News about Aboriginal country and culture in Western Australia

02 June 2011

Pilbara groups reach agreement with Rio Tinto


Centre: Neil Finlay, Kuruma Marthudunera elder,
and family at agreement signing.
Four Pilbara native title claim groups have announced they have signed Australia’s most comprehensive native title agreements with Rio Tinto.

The agreements are a result of seven years of extensive negotiations between the four groups, represented by Yamatji Marlpa Aboriginal Corporation (YMAC), and the Rio Tinto Iron Ore group.

The final agreements give Rio Tinto certainty for its existing and future operations in the areas covered by the four native title claim groups;

• Nyiyaparli
• Puutu Kunti Kurrama and Pinikura
• Kuruma and Marthudunera
• Ngarlawangga (northern part of claim area).

The total area involved in the agreement is about 70,000 square kilometres and includes existing mining operations at Brockman 4, Mesa A, Mesa J, Hope Downs, as well as any future Rio Tinto mines and operations in the native title claim areas.

Under the agreement, the four native title claim groups have negotiated a range of economic and non-economic benefits. These include an income stream from mining on their lands, training and job opportunities, access to contracts for services for Rio Tinto and support for environmental and heritage activities. The agreement also includes mining exclusion zones that recognise the importance of significant sites such as burial and ceremonial sites, as well as important water holes and ecologically sensitive areas.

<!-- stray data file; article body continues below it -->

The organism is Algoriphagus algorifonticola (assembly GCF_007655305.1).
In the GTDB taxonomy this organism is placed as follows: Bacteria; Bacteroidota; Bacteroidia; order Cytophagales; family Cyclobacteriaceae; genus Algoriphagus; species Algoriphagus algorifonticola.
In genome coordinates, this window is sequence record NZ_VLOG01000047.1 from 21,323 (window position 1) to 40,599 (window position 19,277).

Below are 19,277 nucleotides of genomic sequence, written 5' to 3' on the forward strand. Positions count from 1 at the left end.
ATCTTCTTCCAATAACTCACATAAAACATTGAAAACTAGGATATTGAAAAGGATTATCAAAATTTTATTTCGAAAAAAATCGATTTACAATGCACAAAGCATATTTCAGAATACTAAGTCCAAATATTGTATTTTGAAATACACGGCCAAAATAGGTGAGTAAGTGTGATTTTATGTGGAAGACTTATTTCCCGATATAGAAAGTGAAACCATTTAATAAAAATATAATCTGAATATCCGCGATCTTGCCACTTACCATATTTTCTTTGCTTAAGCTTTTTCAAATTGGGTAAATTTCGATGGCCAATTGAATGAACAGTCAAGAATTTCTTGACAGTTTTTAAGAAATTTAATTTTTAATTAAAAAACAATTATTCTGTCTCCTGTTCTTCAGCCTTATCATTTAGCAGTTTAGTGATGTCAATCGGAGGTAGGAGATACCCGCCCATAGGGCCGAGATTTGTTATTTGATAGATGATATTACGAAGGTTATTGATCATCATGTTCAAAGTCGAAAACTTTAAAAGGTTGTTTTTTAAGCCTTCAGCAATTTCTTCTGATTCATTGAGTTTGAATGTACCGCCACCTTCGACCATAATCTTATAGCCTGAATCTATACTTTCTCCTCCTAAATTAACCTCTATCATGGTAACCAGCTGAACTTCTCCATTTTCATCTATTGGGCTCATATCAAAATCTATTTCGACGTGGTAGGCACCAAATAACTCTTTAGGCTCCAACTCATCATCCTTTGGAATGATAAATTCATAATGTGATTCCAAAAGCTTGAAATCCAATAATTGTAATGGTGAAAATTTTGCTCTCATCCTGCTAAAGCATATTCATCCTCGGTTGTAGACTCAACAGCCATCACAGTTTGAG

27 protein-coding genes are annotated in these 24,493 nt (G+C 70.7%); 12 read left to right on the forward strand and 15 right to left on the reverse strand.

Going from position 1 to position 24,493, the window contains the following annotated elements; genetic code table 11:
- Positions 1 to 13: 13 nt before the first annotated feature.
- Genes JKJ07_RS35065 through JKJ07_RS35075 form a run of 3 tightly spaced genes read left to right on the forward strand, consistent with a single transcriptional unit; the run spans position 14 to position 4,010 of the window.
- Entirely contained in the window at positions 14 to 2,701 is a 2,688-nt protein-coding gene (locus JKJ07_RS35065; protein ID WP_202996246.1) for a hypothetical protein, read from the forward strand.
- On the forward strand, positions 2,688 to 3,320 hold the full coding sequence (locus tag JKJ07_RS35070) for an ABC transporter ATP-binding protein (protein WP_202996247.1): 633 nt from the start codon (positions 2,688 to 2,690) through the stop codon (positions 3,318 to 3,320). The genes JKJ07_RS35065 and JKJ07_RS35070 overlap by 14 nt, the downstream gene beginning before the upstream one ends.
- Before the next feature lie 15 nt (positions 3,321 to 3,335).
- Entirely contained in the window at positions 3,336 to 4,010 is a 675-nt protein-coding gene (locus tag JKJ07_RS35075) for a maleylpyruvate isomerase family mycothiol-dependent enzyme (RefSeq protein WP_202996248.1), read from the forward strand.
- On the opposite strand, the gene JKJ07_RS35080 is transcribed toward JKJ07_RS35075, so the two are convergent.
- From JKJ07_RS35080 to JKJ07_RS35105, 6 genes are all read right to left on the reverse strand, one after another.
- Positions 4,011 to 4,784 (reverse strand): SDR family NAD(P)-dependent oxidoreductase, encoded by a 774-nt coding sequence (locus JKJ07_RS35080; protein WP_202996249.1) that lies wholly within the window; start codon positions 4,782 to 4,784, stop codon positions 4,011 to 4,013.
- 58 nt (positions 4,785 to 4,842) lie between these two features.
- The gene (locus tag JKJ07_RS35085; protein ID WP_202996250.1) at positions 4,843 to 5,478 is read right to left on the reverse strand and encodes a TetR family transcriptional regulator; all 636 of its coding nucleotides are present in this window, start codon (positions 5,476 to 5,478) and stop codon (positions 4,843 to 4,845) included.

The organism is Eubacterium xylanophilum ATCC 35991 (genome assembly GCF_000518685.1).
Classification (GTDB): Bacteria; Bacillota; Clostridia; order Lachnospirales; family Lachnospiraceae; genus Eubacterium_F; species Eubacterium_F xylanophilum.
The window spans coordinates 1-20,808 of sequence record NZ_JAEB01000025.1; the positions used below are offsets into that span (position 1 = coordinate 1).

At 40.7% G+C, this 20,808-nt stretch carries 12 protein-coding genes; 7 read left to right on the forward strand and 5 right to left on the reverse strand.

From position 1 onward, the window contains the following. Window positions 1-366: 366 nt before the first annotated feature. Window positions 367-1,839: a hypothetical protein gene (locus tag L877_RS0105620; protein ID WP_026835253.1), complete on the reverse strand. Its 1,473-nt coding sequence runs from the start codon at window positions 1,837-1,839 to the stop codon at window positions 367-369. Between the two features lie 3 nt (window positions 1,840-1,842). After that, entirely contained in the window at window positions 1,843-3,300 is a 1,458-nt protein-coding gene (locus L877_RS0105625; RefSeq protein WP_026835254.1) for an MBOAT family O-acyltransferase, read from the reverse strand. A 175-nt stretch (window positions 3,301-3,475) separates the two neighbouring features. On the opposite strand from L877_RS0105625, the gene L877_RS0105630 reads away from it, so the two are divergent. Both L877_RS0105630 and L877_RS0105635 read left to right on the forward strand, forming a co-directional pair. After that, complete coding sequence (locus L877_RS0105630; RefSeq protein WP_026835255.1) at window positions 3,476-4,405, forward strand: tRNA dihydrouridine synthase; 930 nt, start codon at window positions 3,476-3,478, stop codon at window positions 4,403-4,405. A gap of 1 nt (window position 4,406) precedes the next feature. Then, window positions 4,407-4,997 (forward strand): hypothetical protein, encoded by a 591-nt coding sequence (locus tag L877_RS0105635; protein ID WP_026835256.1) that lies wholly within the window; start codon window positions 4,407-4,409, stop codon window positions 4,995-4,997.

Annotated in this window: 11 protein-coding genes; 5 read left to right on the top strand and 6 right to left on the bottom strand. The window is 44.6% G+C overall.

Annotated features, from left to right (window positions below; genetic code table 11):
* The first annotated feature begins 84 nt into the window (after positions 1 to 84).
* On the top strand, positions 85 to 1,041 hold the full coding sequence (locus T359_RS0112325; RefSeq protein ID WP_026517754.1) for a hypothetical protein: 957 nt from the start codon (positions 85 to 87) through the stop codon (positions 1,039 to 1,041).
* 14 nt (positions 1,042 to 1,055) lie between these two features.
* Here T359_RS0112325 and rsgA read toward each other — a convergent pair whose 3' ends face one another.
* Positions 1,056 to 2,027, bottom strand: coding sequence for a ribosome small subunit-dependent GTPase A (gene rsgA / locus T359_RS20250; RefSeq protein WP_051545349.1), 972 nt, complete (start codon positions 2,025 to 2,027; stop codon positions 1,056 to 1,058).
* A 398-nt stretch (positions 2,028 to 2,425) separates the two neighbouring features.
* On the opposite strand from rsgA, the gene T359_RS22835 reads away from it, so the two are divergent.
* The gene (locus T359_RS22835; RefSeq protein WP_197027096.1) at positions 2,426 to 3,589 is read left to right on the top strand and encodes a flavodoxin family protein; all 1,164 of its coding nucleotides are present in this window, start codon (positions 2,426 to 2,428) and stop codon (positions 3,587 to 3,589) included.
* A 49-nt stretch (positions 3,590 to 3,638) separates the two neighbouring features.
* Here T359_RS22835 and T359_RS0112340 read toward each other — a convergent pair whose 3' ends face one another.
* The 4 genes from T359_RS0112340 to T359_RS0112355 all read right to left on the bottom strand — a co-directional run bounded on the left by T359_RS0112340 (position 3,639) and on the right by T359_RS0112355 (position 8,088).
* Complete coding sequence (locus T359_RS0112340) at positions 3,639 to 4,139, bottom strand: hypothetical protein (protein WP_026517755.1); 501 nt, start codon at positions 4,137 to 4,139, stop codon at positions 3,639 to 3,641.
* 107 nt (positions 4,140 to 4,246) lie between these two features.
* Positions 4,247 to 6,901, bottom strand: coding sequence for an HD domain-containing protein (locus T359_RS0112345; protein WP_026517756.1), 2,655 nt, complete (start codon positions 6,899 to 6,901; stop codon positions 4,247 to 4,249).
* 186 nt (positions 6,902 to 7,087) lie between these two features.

YMAC’s Chief Executive Officer, Simon Hawkins, said the four Aboriginal groups had worked tirelessly to reach agreement with Rio Tinto.

“The signing of these agreements is recognition of the professional way in which the parties have been able to work together to get the best outcomes,” he said.

“Through the negotiations, the native title groups now have an established relationship with Rio Tinto that they can build on for their future.

“The real work starts now to implement the agreements and ensure the native title claim groups benefit from their commitment,” he said.

Mr Hawkins said rigorous corporate governance and benefit management structures were being put in place to underpin the implementation of the agreements. This includes the establishment of four local Aboriginal corporations to manage the agreements for each group and a broader regional corporation to implement seven regional standards relating to Rio’s operations.

Indigenous Land Use Agreements (ILUAS) will be signed later this year between the four native title groups, Rio Tinto and the state government, with on-country celebrations planned for later in the year.

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